Metal detecting is a fun and rewarding activity for hundreds of thousands of people across the world. Not only is it a great “treasure hunting” activity for families and friends, but metal detecting is also a popular solo hobby that can be enjoyed all throughout the year.
Just like the name suggests, a metal detector is used to be able to detect whether or not there is any metal in an area of the ground in which the metal detector passes over.
In addition to that, there are even some more advanced metal detectors that are able to detect metal that is present within the inside of different objects too, alongside being able to detect metal objects that are located deep within the ground.
However, even though the most basic of metal detectors will be able to detect a wide variety of metal detectors, unfortunately, due to the fact that metal detectors work to detect metals buried within the ground via electromagnetism, it does mean that metal detectors do come with certain detection limitations.
With that being said, it means that metal detectors will be unable to detect any metal or material that has very little or no electrical conductivity capabilities.
In addition to this, metal detectors will also be unable to detect any metal objects or elements that do not have any magnetic properties as just like we said above, metal detectors use electromagnetic properties to pick up on metal objects hidden deep within a surface.
In addition to this, metal detectors are also often unable to properly detect metal objects or metal hidden within another object that is very small in size. Even if the metal in question has plenty of electrical conductivity, due to the small size, it significantly lowers the chance of a metal detector being able to detect it.
Can aluminum be detected by a metal detector?
Yes, most metal detectors will be able to detect aluminum metal! So long as your metal detector has the correct settings and is equipped with the ability to detect a variety of different materials with electric conductivity, then your metal detector will no doubt be able to react to the electromagnetic field transmitted by aluminum material within close proximity of your metal detector.
However, even though aluminum metal is non-magnetic by nature, it is still detectable by a metal detector.
In a nutshell, aluminum metal is a type of nonferrous metal (alongside other types of metal including brass, silver, zinc and even gold) that are becoming more and more easily detectable by latest-generation metal detectors.
This is because non-ferrous metals and objects that are present within the earth or under the ground are highly conductive and able to emit an electromagnetic field that metal detectors are then able to detect and pick up on.
If you’re just starting out in the world of metal detecting, then you might have a hard time being able to discern between valuable ferrous and non-ferrous metals, especially as there is a variety of non-valuable items that have little pieces of aluminum metal attached to them – such as beer cans!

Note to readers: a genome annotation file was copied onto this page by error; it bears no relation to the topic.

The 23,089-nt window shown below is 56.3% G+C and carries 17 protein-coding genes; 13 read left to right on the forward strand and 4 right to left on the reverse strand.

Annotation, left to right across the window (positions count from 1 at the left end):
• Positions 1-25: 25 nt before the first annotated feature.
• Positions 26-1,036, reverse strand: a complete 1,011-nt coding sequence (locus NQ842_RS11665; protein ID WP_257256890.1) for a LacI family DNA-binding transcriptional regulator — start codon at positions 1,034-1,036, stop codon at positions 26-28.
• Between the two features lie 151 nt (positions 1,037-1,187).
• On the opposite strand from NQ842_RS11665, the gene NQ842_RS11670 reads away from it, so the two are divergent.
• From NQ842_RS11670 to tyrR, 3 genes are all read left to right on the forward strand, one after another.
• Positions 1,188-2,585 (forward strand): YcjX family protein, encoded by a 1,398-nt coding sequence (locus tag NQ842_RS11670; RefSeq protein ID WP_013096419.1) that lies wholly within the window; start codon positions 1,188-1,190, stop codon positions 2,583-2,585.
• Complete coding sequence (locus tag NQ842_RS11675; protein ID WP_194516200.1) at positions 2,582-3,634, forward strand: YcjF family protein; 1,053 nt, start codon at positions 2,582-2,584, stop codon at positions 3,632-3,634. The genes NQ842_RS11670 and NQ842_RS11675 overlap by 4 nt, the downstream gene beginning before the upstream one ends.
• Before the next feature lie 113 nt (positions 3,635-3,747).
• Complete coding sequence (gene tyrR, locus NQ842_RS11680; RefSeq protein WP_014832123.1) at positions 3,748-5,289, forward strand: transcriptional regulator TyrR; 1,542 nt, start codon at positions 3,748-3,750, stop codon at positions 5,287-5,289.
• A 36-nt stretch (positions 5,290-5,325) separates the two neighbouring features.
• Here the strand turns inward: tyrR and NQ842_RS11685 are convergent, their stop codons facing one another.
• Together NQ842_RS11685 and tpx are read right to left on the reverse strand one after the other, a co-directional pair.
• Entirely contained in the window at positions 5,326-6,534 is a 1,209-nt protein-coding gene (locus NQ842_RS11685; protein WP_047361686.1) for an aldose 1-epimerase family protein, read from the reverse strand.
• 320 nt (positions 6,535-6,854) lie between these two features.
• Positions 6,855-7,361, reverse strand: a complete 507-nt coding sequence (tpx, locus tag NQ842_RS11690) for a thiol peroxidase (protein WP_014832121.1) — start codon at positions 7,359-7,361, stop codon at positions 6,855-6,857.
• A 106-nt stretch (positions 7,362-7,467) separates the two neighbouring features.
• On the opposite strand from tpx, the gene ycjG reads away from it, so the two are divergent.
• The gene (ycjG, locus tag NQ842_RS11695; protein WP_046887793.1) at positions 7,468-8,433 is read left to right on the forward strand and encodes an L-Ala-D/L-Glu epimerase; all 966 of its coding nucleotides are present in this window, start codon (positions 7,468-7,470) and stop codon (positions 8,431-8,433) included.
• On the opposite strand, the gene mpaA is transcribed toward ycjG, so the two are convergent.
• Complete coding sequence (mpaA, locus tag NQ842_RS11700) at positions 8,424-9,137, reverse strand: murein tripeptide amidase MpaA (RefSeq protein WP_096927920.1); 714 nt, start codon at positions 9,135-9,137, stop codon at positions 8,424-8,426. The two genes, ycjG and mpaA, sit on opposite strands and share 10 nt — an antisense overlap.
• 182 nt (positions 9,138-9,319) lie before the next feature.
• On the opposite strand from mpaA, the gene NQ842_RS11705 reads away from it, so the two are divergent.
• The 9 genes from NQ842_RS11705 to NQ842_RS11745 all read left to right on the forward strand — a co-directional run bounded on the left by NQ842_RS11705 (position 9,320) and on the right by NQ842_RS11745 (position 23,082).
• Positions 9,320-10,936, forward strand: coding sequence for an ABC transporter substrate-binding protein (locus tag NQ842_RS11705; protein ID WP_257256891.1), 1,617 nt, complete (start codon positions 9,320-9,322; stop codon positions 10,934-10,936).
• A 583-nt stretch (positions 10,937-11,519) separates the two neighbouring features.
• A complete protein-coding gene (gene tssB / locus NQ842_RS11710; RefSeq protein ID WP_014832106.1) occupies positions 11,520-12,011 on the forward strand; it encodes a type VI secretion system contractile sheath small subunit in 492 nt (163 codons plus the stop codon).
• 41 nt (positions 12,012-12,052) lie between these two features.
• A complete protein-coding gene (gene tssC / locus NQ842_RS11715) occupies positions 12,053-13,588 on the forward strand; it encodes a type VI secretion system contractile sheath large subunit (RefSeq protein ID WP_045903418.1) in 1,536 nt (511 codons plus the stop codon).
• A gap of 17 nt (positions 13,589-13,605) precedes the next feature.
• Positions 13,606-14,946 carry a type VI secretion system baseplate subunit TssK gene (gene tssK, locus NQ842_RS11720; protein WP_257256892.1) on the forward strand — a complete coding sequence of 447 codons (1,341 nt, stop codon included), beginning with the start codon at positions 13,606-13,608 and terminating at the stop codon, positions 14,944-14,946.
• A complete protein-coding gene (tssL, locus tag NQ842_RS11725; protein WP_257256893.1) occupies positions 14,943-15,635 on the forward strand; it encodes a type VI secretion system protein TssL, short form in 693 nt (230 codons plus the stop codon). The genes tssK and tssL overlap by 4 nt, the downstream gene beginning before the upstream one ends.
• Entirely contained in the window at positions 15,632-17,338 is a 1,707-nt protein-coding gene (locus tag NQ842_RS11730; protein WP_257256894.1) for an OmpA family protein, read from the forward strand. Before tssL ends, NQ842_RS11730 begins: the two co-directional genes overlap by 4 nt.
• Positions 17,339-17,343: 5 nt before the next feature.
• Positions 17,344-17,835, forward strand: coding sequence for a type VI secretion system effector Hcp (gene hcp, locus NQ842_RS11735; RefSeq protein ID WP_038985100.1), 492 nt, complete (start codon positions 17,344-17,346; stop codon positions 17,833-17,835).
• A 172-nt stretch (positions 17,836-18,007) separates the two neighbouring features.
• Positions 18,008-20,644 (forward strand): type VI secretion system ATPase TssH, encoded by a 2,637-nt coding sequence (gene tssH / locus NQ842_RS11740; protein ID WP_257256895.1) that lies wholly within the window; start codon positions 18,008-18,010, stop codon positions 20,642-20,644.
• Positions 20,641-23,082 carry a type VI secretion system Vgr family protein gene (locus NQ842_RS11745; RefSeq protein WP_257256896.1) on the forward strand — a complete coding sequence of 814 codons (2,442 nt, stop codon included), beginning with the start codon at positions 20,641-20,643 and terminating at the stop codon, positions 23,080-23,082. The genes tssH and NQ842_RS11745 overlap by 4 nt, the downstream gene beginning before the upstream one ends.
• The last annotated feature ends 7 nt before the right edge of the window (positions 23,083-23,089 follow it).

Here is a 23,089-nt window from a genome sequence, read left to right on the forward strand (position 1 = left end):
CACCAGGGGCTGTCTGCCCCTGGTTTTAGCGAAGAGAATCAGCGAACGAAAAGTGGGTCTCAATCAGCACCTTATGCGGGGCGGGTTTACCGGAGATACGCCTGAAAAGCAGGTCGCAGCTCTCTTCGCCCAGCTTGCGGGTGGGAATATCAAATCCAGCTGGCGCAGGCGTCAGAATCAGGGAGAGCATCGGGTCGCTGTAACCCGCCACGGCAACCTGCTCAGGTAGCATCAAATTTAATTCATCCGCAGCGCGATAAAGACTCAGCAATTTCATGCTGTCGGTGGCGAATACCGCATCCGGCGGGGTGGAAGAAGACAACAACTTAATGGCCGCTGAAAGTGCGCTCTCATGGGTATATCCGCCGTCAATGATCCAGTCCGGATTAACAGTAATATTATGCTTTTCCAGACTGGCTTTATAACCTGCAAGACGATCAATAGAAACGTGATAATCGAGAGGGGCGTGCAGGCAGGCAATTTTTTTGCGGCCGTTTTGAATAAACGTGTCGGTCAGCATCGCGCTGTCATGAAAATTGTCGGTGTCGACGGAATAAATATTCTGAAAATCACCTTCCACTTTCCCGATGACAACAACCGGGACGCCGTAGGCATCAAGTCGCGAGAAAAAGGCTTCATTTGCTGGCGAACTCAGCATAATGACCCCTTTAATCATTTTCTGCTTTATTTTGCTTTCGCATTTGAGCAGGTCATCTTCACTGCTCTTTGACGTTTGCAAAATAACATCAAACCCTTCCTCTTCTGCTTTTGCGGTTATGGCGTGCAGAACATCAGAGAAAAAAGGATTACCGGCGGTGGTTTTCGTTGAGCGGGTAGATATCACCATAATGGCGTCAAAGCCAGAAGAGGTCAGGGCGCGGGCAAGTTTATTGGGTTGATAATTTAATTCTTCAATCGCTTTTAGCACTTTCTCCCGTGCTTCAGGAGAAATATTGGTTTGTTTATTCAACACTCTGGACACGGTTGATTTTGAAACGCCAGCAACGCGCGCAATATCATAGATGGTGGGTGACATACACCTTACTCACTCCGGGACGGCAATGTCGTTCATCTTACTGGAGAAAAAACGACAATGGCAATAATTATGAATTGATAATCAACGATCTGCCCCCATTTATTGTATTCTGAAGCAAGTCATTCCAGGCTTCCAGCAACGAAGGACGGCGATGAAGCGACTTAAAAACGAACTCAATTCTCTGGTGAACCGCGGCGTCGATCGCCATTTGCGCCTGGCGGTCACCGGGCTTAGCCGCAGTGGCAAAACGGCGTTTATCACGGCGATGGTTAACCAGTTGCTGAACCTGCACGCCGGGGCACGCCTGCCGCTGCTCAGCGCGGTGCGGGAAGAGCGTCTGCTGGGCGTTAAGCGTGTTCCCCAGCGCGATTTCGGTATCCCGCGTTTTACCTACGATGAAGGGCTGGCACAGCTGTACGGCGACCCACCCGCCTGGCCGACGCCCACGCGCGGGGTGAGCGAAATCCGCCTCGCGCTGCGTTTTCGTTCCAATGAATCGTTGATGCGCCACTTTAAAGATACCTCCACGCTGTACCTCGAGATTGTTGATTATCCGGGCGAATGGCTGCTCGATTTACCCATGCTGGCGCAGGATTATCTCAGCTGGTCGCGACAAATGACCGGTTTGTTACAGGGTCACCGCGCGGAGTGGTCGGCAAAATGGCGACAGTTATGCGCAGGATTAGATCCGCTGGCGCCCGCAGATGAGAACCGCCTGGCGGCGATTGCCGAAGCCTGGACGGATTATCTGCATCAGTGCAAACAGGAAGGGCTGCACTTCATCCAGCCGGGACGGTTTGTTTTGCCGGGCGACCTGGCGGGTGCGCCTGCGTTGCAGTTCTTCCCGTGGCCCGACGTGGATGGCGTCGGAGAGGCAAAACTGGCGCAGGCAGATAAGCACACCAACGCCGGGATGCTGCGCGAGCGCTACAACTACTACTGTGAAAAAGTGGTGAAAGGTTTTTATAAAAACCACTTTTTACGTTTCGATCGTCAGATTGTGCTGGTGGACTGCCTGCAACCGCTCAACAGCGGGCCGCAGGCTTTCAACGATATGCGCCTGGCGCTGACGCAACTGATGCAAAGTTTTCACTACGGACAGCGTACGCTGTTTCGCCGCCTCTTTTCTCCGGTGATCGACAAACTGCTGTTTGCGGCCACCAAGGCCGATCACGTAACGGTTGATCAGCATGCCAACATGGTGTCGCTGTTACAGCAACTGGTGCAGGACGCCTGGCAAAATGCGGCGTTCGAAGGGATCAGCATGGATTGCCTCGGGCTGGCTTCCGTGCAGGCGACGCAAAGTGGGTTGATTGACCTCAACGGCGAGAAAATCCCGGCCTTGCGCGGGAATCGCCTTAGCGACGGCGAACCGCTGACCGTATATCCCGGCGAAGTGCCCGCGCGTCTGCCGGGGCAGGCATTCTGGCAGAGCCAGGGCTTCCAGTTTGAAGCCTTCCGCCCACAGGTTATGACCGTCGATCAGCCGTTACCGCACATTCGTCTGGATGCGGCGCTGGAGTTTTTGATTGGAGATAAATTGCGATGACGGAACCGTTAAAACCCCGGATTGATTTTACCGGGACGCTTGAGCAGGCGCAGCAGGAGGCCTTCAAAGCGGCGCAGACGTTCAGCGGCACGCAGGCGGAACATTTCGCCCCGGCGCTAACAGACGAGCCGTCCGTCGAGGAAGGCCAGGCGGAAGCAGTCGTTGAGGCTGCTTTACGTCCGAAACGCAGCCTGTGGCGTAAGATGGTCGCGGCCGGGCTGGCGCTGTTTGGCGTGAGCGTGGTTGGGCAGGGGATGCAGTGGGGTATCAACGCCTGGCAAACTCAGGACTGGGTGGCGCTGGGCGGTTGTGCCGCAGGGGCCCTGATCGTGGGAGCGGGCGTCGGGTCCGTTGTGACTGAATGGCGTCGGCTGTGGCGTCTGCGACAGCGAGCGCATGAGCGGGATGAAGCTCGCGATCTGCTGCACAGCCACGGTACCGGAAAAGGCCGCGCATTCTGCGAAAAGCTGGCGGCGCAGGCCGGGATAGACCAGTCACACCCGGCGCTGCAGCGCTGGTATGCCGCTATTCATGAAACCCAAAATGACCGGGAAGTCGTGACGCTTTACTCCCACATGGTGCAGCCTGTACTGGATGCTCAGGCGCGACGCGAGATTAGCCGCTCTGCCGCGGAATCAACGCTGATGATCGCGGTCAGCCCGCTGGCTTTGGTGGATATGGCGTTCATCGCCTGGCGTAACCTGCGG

Can metal detectors tell the difference between metals?
The answer to this question very much depends on what type of metal detector you are using. Generally speaking, many of the older metal detectors currently on the market (and even some of the more affordable options) are often unable to effectively distinguish the differences between metals.
Instead, even though these types of old-generation detectors are unable to detect the difference between different types of metal that reacts to its electromagnetic signal, these types of metal detectors are able to detect the presence of metal via its electromagnetic field, and then also determine the specific location of said metal.
However, the case is often a little bit different for more advanced types of metal detectors, which often come equipped with a built-in metal detector that comes with something which is known as a “discrimination dial”.
To break it down, a metal detector that is equipped with a discrimination dial will allow the user to set the metal detector to only be able to detect a specific type of metal.
Due to this, it means that the latest-generation metal detectors have been made with the necessary technology to be able to tell different types of metals apart from each other.
To continue on, even though not all metal detectors come with a discrimination dial, most modern metal detectors will be able to detect the difference between ferrous and non-ferrous metals.
Wondering how? Well, metal detectors are often optimized to be able to discriminate against non-valuable ferrous metal such as nails, and they can do this by forcing an imbalance within the search coils electronically.
With that being said, ferrous metal will decrease the imbalance signal, while non-ferrous metal (which is often more desirable) will increase the signal, and this will then cause the metal detector to begin buzzing or lighting up to alert the user that there is a non-ferrous metal worth looking at.
Can silver be detected by a metal detector?